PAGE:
Instead of recycling another grumpy old man for president, I believe teen girls have the leadership skills to become our next commander-in-chief. You heard me, a teen girl. Such a person would bring some unique qualities and perspectives to the job that would enable them to lead our country into the future. And young female leaders have some historical precedent.
Hatshepsut became the Pharaoh of Egypt around 1500 BC. In 1443, the teenage Trung sisters organized 80,000 men and women into a revolutionary army in Viet Nam that drove out Chinese invaders. A 17-year-old peasant girl, Joan of Arc, led the French army to victory against England in 1431. Margaret Knight, at age 12, invented a stop motion device to shut off malfunctioning looms that were injuring workers in the factory that employed her. Harriet Tubman helped her first runaway slave at age 15, for which she absorbed a beating that put her into a coma for weeks. Once recovered, she went on working with the Underground Railroad, helping 300 slaves to freedom. 15-year-old Mayra Avellar Neves organized hundreds of kids in a protest march demanding that violence stop at least during school hours in the slums of Rio de Janeiro. Her actions won her the 2008 International Children’s Peace Prize. You get the picture. Girls in past times used their gifts to lead nations in unique ways.
Leadership skills young women would bring to the table today:
- A still developing brain: The adolescent brain has a lower baseline level of dopamine, but the release is higher in response to stimulating experiences. This enhanced dopamine release increases their reward drive, causing teens to gravitate towards thrills and risky behaviors. But it also opens them up to more out-of-the-box thinking with a willingness to try new, unconventional approaches and to take risks. These novel thinkers bring high energy and passion to their work, which is both refreshing and inspiring. Anyone else tired of the same old politicians droning on and on about the same things they were talking about 40 years ago? Our young female president would bring fresh perspective and ideas.
- Future oriented: Environmental activist Greta Thunberg is exhibit A for a teenager displaying intense passion for guarding the environment for future generations. Her quotes say it all. “We can’t just continue living as if there was no tomorrow, because there is a tomorrow. That is all we are saying.” Her answer to reporters about missing school to protest was priceless: “My name is Greta, I am in the ninth grade, and I am school-striking for the climate. Since you adults don’t give a damn about my future, I won’t either.” An adolescent president would care deeply about the future and coming generations because it’s personal and relevant to them.
- Perfect blend of confidence and self-doubt: High-powered teen girls I know are focused, determined, passionate, flexible, with just enough self-doubt to ask for help and collaborate. They are more others-driven than ego-driven. They care deeply about friends, animals, people in need, and their parents and grandparents. No one’s needs would be forgotten in their administration.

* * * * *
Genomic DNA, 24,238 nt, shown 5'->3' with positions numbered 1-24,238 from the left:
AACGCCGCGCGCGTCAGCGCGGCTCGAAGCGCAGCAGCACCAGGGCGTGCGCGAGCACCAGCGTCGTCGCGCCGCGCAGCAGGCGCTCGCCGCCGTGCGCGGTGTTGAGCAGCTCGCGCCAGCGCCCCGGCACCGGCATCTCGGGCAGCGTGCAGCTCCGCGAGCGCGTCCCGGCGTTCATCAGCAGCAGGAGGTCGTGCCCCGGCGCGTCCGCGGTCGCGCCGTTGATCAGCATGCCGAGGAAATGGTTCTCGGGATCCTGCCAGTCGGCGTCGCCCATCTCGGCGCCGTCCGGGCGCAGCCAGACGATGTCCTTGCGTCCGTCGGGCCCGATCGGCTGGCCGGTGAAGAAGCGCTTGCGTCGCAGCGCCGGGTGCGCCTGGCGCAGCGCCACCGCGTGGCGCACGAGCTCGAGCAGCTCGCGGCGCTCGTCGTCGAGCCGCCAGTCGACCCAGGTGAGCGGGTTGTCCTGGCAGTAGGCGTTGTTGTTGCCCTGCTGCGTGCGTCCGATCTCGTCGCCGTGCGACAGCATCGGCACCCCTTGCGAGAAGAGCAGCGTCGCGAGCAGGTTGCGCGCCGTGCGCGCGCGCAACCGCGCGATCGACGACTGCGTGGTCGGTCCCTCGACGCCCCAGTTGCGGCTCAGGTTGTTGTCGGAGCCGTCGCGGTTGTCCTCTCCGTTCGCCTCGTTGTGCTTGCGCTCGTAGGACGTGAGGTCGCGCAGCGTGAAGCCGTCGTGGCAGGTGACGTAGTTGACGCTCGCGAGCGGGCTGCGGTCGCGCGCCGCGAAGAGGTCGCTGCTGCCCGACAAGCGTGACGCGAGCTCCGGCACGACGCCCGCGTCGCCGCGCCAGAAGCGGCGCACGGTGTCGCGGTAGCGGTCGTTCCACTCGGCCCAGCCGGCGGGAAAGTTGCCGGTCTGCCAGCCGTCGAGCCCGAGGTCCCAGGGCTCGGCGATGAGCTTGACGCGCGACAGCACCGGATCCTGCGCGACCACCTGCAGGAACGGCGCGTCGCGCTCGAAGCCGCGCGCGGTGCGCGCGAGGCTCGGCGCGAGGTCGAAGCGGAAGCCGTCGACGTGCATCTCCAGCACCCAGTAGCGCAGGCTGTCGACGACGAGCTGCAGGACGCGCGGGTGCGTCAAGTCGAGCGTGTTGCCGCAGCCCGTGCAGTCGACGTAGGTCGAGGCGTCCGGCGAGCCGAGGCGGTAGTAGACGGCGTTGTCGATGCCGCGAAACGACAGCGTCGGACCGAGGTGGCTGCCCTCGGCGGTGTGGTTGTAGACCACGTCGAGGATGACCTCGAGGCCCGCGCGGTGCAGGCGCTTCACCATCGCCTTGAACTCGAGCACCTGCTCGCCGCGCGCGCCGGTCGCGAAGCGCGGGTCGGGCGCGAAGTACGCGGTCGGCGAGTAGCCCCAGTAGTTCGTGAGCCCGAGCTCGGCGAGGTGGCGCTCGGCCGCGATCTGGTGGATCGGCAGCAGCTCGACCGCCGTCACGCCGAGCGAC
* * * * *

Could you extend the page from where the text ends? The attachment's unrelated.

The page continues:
- Social media wizards: Girls are experts at using social media to connect with others globally. They have grown up in an international global network, whether through products, games, fashion, trends, music, and causes. Interdependence has never been more essential to our survival then it is during the current corona crisis.
- Side benefits: Teens are night owls, so I can see Madame President having no problem working with high energy and focus late into the night. Not sure what early morning meetings would look like but, heh, no one’s perfect. Having her focus on big issues outside of herself will allow her to worry less about concerns about how she looks, friend drama, and any FOMO. Our adolescent commander-in-chief would for sure bring a ton of fun, light, in-the-moment energy to the country. One final side benefit would be that there would be no time for boys, which is probably a good thing, yes?
I can hear some of you now railing about how your daughter can’t even remember to pick up her room or do her homework. You probably think her first act of business as president would be to abolish parental grounding from their phones and social media, as well as a ban on tracking devices. Maybe, and I wouldn’t blame her. I prefer to envision your daughter the president using her newfound autonomy and power to right injustice, pass long-term environmental policies, ensure that no one was left behind, and take care of the elderly, including their grandparents. Madame teen president would protect the rights of children and in particular girls globally, because she knows that good research has proven that educating girls and women is the best way to bring up any society.
The old cliché is that children are our future. We may as well let them be in charge of it.
Learn more about how to guide girls to develop leadership skills in Dr. Jordan’s book: She Leads: A Practical Guide for Raising Girls Who Advocate, Influence, and Lead
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